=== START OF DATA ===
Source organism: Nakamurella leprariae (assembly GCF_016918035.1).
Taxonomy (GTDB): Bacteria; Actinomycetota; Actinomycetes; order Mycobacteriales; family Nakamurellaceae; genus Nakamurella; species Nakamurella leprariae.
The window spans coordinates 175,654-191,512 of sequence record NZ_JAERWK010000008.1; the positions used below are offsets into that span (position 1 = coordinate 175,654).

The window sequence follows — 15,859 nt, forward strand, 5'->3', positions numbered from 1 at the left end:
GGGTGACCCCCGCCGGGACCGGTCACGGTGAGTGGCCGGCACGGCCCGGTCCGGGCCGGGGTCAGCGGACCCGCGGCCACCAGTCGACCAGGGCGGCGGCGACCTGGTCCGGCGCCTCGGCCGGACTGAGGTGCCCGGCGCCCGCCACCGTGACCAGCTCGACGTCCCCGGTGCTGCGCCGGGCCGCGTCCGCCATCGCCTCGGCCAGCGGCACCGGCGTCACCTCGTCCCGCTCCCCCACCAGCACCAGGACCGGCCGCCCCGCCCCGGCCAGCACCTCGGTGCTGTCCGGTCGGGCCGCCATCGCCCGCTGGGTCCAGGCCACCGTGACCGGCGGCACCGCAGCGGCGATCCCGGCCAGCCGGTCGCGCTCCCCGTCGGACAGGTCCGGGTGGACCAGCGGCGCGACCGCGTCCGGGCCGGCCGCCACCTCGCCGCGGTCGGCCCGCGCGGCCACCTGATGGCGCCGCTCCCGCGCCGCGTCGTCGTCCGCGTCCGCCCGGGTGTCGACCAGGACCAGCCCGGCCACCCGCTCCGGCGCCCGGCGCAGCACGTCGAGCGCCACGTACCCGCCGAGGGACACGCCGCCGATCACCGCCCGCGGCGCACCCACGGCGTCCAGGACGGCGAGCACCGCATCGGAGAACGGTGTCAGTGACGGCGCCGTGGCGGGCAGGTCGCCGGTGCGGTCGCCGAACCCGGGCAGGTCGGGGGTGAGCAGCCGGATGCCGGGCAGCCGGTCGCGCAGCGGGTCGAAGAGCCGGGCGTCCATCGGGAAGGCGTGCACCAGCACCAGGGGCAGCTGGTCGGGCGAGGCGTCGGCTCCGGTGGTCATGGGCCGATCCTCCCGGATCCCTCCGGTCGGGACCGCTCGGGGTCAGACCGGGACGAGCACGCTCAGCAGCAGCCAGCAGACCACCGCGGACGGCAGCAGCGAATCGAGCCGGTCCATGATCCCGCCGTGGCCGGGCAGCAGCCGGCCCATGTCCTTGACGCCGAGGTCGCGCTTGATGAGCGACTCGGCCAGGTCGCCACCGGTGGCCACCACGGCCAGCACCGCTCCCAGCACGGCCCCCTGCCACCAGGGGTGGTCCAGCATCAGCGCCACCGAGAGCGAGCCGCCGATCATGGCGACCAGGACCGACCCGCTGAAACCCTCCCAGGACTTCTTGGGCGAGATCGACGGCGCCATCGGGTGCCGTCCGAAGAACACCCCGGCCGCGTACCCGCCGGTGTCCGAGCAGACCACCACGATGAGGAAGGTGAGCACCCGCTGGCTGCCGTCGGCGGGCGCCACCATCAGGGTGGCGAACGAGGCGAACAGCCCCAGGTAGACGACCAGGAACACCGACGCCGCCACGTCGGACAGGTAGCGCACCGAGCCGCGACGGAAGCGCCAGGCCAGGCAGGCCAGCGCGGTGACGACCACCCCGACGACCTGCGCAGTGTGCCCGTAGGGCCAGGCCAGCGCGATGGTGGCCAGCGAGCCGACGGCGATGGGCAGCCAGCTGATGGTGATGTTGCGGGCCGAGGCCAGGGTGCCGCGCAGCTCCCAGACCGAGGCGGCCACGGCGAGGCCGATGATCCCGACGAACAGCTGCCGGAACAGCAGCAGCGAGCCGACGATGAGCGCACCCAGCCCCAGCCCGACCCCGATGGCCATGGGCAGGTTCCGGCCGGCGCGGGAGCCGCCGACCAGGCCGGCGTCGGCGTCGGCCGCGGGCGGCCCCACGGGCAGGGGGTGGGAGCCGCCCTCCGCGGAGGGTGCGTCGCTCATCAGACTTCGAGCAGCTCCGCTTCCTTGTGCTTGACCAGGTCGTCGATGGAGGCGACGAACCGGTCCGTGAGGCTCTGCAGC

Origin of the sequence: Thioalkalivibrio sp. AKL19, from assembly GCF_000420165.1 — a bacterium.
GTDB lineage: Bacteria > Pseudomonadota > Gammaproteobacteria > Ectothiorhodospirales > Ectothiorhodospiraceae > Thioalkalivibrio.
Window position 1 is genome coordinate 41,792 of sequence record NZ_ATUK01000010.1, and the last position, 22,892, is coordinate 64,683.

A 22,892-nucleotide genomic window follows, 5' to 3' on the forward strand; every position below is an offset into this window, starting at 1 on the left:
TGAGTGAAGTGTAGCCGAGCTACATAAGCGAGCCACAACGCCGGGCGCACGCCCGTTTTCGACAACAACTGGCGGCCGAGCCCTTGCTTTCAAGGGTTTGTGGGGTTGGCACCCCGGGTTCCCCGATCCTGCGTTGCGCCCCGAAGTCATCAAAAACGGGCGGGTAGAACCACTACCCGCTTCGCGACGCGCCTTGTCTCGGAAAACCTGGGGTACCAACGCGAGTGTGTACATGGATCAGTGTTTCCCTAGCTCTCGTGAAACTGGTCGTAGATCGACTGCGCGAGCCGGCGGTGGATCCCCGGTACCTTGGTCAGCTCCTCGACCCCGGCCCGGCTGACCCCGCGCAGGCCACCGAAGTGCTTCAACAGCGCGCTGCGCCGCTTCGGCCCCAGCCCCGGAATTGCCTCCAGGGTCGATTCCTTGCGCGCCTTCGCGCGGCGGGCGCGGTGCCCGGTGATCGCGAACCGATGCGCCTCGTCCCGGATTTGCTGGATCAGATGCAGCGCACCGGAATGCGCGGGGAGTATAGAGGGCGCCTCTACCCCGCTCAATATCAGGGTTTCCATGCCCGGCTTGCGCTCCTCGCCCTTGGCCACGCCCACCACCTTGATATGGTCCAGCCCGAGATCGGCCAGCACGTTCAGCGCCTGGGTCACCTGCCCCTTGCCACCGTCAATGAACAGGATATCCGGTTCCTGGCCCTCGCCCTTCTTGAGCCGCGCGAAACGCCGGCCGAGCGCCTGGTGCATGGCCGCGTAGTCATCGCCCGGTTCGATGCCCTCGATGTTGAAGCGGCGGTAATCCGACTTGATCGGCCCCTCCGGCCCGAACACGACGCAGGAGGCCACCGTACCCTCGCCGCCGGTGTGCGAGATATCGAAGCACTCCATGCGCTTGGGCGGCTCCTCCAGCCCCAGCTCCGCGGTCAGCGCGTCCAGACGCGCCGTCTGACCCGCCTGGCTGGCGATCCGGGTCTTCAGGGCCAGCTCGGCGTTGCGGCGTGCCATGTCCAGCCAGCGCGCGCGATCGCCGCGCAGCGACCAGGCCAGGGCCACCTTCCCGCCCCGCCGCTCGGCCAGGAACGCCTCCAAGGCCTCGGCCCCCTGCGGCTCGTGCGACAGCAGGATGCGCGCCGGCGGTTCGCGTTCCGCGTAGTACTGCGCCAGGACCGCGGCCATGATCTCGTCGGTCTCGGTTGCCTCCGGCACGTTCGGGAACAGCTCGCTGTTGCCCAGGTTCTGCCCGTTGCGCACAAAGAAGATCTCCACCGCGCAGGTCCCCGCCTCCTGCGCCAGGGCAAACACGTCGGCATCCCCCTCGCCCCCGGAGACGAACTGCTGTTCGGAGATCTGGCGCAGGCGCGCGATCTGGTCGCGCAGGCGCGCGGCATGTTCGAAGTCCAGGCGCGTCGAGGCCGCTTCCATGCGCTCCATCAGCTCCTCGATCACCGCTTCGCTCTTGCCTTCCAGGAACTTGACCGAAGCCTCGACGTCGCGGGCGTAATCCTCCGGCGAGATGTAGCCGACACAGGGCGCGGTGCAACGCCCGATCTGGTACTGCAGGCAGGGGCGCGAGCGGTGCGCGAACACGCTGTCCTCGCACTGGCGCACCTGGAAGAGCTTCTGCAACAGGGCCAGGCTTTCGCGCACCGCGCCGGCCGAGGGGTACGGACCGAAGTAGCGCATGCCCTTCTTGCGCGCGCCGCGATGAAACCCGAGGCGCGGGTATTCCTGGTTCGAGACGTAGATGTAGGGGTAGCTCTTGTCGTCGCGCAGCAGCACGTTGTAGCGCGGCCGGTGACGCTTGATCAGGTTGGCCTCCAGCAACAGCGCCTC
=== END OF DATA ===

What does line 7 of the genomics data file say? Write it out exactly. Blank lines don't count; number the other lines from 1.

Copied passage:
GTDB lineage: Bacteria > Pseudomonadota > Gammaproteobacteria > Ectothiorhodospirales > Ectothiorhodospiraceae > Thioalkalivibrio.